The Law Dean Series

Luke Bierman

Elon University School of Law
Luke Bierman
Elon University School of Law

Elon University School of Law in Greensboro, North Carolina, prides itself on providing a rigorous and experiential legal education that helps students make professional contacts and build their careers from the moment the step foot on campus. Named among "America's 20 Most Innovative Law Schools" by The National Jurist, Elon Law is recognized for excellence in legal professionalism education and as one of the top law schools for practical training.

Much of Elon Law's recognition comes from a new curriculum unveiled in 2014, when Luke Bierman, a national leader in experiential legal education took the helm as Dean of Elon Law. Dean Bierman's professional history demonstrates a commitment to the legal profession and, in particular, to legal education. He has taught at Albany Law School, North Carolina State University, Northwestern University School of Law, The Richard Stockton College of New Jersey, Trinity College and the University at Albany. Prior to coming to Elon University School of Law, he was associate dean and professor at Northeastern University School of Law.

Dean Bierman is widely published in national law reviews as well as publications including the Washington Post, the Huffington Post, the New York Times, and other mainstream publications.

His numerous leadership positions in the legal field show his commitment to the profession and to legal education.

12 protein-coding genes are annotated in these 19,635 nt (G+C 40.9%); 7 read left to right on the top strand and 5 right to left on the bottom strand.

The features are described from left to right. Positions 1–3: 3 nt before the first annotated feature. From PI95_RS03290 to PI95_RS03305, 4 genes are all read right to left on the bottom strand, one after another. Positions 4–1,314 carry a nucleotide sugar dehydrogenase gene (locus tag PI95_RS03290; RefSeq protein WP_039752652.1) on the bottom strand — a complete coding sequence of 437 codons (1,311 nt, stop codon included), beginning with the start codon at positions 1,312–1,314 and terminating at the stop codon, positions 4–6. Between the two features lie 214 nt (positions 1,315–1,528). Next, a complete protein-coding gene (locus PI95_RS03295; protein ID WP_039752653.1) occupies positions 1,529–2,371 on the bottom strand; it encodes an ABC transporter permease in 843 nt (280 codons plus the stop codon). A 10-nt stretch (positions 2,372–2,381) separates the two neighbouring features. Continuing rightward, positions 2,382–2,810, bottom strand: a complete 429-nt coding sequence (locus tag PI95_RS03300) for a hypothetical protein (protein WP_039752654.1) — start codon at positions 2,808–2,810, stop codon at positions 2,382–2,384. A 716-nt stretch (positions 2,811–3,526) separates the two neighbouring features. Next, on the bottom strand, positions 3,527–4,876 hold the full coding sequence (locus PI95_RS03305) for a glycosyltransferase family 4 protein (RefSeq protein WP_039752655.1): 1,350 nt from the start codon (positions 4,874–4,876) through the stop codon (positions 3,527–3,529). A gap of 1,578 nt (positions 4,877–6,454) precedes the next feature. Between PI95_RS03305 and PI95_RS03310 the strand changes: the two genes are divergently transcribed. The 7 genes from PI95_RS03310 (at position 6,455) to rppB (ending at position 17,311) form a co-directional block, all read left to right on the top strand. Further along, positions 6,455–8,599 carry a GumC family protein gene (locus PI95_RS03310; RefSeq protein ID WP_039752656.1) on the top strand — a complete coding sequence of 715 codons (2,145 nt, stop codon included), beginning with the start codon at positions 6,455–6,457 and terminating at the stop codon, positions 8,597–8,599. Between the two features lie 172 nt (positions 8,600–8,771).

The Law Offices of Adam R Banner is grateful to Dean Bierman for taking the time to answer our questions about the nature of legal education and the challenges it presents to students and educators, and for his discussion of the evolution of the legal profession.

What is the biggest challenge facing new law students?

There are so many that are the biggest… jobs, debt, balance of time. But I think the real biggest challenge for students is navigating the transformations that must permeate the profession if it is to remain relevant. Students today are facing a profession that is only at the beginning of resolving issues that other professions and disciplines already are grappling with. The impacts of technology, of professional stratification, of diversity, of competition, and of things we cannot even yet imagine are the things that will challenge our students. Our students must learn to be adaptable and entrepreneurial in ways that we haven’t really asked law students and lawyers to be in the past. I’m proud that my law school is giving fresh attention to engaged learning with required full-time residencies in practice so that our new students learn exactly what it means to be adaptable and entrepreneurial in real life situations.

What is the single biggest challenge that you face as Dean?

Finding 25 hours in each day is a pretty serious challenge. Recruitment, placement and resources are serious challenges. But the biggest challenge, the one that keeps me up at night, is rethinking the law school business model. Most law schools rely on federal graduate financial aid for almost all of the revenue that supports their activities. Should that system change in any dramatic way, we will be faced with very serious challenges. I am working with our faculty and staff to diversify our revenue base. That is a new way of thinking about what our jobs entail and that is a real challenge. But it is essential if we are to be able to remain relevant and helpful to our students, our profession and our communities.

Which areas of the law do you think will experience the biggest growth over the next few years?